DOVER — A 440-acre site off Interstate 4 isn't exactly what the Tampa Bay Rowdies had in mind for a new soccer stadium.
The people who live in the quiet, rural area are quick to agree.
A day after the minor league soccer club withdrew its request to build a 5,000-seat stadium in Town 'N Country, team president and co-owner Andrew Nestor toured the I-4 location, which is owned by the city of Tampa.
Nestor said the team wasn't going to rule out the Dover site but would continue the search for the perfect home.
"It's important for us to be near our fan base in a central location," Nestor said. "There are definitely a few options out there. Some are in Hillsborough County and some are not, but at this point we have to take a deeper look at the options we have."
Prior to Tuesday's meeting, the team had never heard of the Dover spot, located east of McIntosh Road and just north of the interstate.
The land was originally acquired by the Tampa water department for use as a well field. Part of it is used by Tampa police to train police dogs and horses.
Commissioner Jim Norman said Wednesday he threw out the idea of a public-private partnership during the hearing in a "creative" attempt to get exhibition league soccer balls rolling in the county.
At that session, commissioners ultimately found problems with traffic, parking and noise for the team's top choice on Waters Avenue. Nearby residents also contended that the stadium would ruin their neighborhood.
The Rowdies pursued the Waters site because of its proximity to major roadways and fans across the region.
Team officials were never shown the I-4 location because the county didn't own it, Norman said. He discovered the site while working on Championship Park.
In recent weeks, county parks director Mark Thornton had contact with the city to determine if the land could be put on the "shown list," Norman said.
The I-4 property is one of several the county identified as a possible locations for a combined Rowdies-youth soccer complex, parks department spokesman John Brill said. The Rowdies have considered other sites, but found they didn't work for a variety of reasons.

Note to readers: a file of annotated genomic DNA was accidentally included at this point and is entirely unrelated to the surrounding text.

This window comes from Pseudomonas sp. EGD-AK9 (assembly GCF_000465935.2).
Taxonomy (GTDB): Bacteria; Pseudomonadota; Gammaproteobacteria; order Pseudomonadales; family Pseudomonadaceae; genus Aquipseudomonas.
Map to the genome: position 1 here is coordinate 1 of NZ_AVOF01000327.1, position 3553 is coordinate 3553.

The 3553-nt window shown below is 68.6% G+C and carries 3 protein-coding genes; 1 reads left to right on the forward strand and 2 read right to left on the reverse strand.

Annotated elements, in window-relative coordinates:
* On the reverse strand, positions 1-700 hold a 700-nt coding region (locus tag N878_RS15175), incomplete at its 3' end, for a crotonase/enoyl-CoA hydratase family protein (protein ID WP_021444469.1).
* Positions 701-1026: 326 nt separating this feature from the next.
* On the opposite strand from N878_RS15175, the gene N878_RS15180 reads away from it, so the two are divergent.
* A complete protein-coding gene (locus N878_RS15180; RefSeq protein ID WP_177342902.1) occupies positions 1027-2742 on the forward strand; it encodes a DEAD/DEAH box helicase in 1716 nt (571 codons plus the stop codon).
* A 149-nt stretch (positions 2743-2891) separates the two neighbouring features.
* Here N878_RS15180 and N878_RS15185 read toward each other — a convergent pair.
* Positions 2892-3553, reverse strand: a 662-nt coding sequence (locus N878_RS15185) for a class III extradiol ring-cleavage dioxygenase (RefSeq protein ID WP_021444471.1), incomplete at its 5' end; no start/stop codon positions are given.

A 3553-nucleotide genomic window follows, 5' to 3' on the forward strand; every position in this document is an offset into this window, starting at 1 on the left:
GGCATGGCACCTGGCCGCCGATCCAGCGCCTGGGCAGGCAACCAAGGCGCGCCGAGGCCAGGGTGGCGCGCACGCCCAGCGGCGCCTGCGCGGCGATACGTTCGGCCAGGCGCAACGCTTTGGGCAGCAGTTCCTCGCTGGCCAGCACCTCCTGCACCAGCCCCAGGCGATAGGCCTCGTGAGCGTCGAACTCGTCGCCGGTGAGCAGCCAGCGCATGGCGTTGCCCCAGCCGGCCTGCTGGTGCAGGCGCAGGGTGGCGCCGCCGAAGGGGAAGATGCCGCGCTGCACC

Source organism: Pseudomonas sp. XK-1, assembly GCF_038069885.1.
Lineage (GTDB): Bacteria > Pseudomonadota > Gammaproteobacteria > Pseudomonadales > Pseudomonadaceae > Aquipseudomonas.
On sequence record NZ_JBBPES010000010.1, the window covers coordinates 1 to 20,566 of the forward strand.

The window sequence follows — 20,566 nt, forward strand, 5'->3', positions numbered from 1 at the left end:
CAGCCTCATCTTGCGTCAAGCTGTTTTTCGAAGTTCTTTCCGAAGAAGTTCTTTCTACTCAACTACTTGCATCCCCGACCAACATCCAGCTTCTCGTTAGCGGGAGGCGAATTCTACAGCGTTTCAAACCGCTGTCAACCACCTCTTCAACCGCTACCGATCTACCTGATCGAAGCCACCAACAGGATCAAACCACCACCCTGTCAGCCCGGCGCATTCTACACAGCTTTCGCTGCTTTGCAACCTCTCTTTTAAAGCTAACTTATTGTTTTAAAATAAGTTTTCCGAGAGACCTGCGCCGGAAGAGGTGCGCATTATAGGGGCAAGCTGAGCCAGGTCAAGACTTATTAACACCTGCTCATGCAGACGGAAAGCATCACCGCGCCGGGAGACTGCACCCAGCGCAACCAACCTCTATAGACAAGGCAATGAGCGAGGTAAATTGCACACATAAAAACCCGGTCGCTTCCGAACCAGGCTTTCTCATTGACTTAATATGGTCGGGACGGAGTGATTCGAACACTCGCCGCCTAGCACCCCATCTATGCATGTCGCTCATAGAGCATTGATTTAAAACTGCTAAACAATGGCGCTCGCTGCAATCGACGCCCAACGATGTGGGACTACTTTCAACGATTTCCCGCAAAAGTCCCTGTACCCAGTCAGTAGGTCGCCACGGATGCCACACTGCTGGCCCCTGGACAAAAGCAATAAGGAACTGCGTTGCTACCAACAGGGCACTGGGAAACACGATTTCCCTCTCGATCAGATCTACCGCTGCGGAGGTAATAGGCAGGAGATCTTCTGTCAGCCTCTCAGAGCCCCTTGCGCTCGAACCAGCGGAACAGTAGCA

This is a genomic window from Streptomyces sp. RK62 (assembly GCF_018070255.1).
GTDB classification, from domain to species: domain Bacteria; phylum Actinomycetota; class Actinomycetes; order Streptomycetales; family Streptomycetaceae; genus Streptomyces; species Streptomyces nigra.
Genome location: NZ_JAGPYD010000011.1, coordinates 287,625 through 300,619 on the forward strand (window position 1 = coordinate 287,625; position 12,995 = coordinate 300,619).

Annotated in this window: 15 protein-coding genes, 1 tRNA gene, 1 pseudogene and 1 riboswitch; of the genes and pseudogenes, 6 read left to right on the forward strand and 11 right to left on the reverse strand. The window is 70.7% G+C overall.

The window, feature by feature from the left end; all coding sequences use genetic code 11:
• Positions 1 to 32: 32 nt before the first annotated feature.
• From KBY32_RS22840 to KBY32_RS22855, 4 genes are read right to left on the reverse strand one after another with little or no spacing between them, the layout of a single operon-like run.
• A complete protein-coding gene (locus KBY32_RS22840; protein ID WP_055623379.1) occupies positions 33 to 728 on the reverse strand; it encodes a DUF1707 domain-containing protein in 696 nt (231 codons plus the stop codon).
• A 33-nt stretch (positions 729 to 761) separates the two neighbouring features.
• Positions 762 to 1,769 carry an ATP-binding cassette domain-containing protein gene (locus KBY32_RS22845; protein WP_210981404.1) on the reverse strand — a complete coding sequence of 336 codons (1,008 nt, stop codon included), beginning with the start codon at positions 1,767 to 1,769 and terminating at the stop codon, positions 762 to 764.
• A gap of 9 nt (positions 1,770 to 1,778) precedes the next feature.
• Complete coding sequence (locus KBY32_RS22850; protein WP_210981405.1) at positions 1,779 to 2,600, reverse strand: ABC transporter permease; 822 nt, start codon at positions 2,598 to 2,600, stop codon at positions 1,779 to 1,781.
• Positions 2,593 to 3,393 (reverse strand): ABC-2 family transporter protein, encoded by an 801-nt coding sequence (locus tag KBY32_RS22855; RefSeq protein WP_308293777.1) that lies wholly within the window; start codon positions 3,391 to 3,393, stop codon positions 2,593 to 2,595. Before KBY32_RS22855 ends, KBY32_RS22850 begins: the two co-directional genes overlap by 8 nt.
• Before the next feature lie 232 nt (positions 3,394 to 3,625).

"We're basically looking for large parcels kind of anywhere that would suffice to do this," Brill said.
"The positive thing about (the I-4) site is that it would be a government-to-government deal," Norman said. "We wouldn't have to deal with anyone else and could make it work."
He added that a three-way partnership between Tampa, the county and the Rowdies to build a stadium and sports complex could bring about more money to reinvest in the site.
Because the site lacks water and sewer service, other locations might work better, County Commissioner Al Higginbotham said. The 440 acres are located outside the urban service area, a zone where growth is supported with roads, utilities and schools.
"We want to do what we can to keep them in Hillsborough County," Higginbotham said. "That would include looking at places in Plant City or along the I-4 corridor."
Seffner community activist Terry Flott, who lives a mile away from the site, said such a proposal wouldn't go over well with residents.
"It's just another way to speed up the development along I-4," Flott said. "And how are they going to get to it? There's no good way from I-4."
Bonnie Balliet, who lives near the proposed site, agrees.
"We live here for a reason, and that's because we like living in the country," Balliet said. "Can you imagine the noise? It's so quiet out here."
Chandra Broadwater can be reached at firstname.lastname@example.org, or 661-2454.